Dr. Miranda Meehan is the Livestock Environmental Stewardship Specialist with North Dakota State University Extension. Her work primarily deals with grazing management and the balance between our environment and our livestock.
In this episode we talk about making rotations of livestock and pulse crops work. Specifically, we’ll cover the role of pulses in full season cover crops, the considerations of incorporating cattle into crop rotations, and we’ll also get into some of the biggest questions about cattle and crops like compaction, stocking rates and forage quality.
“I think the most common thing we see people do in starting with cover crops is those winter cereals because that's an easy way to get into it and it doesn't interrupt our cropping system much.… That's a really good source for grazing, getting animals out for a little earlier grazing than we would if we had to wait for pastures to be ready.” - Dr. Miranda Meehan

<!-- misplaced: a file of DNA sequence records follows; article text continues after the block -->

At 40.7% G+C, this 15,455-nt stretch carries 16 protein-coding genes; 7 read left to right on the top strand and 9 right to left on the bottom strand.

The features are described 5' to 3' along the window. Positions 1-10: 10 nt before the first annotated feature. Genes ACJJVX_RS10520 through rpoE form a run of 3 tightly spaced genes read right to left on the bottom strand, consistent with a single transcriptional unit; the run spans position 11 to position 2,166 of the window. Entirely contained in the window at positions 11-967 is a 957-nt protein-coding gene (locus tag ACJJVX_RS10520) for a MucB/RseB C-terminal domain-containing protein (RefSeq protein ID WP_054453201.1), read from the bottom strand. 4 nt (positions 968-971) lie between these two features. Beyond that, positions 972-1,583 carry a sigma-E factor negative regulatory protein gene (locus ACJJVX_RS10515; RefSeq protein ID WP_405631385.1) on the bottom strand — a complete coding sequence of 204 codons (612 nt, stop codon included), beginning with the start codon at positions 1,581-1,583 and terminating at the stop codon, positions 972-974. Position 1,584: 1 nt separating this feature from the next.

Dr. Meehan suggests basing your cover crop selections on your overall goals for production. Different factors such as grazing, haying, and cost of seed can all affect that decision. In addition to watching costs and nutritional balance, timing is also very important. For example, in a frost situation legumes will lose their quality, but brassicas will be able to maintain. But, she says pulses, peas in particular, can be a great fit in full season cover crop mixes.
“In terms of our pulses, I think the best fit in a grazing situation is our field or forage peas. They are very affordable. They're under 50 cents a pound. And so, if we don't have something established, you don't feel bad about it. You're not out a lot and that lowers that risk.…..It's a cool season. It starts growth nice and early. We actually have seen regrowth on it when we graze it.” -Dr. Miranda Meehan
This Week on Growing Pulse Crops:
- Dr. Miranda Meehan is the Livestock Environmental Stewardship Specialist with North Dakota State University Extension.
- Discover the benefits pulses can offer to grazing operations
- Explore the different options and considerations for full season cover crops